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Skin Cancer
Skin Cancer Guide
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Follow Up Care

Not all transplant recipients will develop skin cancer, however all transplant patients are encouraged to examine their skin for worrisome lesions once a month (see self skin-exams), follow-up with their dermatologist for regular skin checks, and practice adequate sun protection measures (see skin cancer prevention).

Transplant Patients should see a Dermatologist at least every 1-2 years for life:

Skin Exams
All OTRs should have head-to-toe skin examination by a dermatologist

Skin checks should occur at least once every 1-2 years or more frequently

Skin checks should start within 1 year following your transplant and should be continued for life

Since all organ transplant patients are at elevated risk for skin cancer, the most recent guidelines advise all transplant patients to have head-to-toe skin exams performed by a dermatologist at least every 1-2 years for the remainder of their lifetime. Sometimes, patients will be asked to visit their dermatologist more frequently, especially if they have multiple risk factors for developing skin cancer.

Some examples of risk factors that would indicate the need for more frequent skin exams are a prior history of skin cancer or a history of pre-cancerous skin lesions like actinic keratosis. Patients should visit their dermatologist within 1-year following their transplant to establish care. At minimum, transplant patients should see a dermatologist at least once every 1-2 years.

If you are a pre-transplant candidate and have a history of skin cancer, you should notify your transplant physician. Sometimes, you will be asked to have a skin examination with a dermatologist prior to your transplant. Alternatively, you should see a dermatologist within 6 months following your transplant to establish care. Any patient who has had skin cancer is at high risk for developing additional skin cancers in the future.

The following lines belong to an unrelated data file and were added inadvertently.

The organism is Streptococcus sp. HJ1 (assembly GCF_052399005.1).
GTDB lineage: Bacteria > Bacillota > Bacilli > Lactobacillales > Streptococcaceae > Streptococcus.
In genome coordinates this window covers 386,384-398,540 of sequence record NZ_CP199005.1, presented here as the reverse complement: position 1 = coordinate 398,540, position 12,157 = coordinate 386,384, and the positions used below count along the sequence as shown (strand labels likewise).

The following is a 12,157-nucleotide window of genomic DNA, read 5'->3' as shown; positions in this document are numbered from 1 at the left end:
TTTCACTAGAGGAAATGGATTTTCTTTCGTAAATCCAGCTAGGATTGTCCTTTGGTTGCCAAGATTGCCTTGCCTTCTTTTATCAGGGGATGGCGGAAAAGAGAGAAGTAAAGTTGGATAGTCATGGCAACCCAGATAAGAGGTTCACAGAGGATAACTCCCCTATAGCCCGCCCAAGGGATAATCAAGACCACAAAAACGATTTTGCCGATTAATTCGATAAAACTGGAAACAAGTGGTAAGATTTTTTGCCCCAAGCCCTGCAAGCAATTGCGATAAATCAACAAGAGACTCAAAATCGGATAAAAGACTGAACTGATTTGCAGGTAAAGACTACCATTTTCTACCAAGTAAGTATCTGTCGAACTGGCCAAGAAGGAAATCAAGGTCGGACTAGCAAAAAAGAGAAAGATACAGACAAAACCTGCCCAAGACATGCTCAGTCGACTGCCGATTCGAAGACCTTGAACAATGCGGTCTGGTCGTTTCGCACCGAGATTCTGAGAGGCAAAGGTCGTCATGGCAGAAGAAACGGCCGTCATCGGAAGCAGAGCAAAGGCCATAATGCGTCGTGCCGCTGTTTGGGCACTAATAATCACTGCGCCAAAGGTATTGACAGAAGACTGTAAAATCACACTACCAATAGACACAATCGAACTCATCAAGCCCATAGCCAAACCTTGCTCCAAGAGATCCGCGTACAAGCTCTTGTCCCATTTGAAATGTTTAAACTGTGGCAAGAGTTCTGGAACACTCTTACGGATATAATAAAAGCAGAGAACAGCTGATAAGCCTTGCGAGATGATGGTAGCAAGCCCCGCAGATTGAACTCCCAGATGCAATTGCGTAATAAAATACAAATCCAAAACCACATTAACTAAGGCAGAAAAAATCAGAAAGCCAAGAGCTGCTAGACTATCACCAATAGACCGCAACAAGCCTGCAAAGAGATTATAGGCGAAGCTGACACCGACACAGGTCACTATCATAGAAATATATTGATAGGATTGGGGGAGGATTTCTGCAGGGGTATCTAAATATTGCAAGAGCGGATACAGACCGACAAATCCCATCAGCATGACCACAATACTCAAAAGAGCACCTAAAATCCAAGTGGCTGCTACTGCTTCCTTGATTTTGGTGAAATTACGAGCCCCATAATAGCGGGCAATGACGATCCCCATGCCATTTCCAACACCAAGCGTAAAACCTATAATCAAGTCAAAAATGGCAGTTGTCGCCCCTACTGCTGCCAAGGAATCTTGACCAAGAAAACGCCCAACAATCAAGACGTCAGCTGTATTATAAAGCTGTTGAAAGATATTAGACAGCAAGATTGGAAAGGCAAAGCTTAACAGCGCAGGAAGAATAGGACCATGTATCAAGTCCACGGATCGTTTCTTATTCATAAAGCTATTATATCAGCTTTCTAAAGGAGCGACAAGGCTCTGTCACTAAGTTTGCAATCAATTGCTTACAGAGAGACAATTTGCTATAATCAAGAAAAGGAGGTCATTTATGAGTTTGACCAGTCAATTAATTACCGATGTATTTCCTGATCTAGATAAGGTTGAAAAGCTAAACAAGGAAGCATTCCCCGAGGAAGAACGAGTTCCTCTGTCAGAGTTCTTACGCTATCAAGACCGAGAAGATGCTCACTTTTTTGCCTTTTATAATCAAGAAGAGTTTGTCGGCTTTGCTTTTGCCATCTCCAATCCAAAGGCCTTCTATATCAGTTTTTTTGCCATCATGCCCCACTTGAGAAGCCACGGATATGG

A rough guideline to the frequency with which transplant patients should be examined by a Dermatologist is given in Figure 1.

Patient Characteristic Frequency of
Dermatology Exam
No history of skin cancer or Actinic Keratosis Every 1-2 years
History of Actinic Keratosis Every 6 months
History of 1 non-melanoma skin cancer Every 6 months
History of multiple non-melanoma skin cancer Every 3 to 4 months
History of high risk SCC or melanoma Every 2 to 3 months
History of metastatic SCC Every 1 to 2 months
Figure 1: Guidelines for follow-up intervals based upon past skin history (Modified from (1))

SCC=squamous cell carcinoma

Updated: May 4, 2007
This information is for educational purposes only and is not intended to replace the advice of your doctor or health care provider. We encourage you to discuss with your doctor any questions or concerns you may have.
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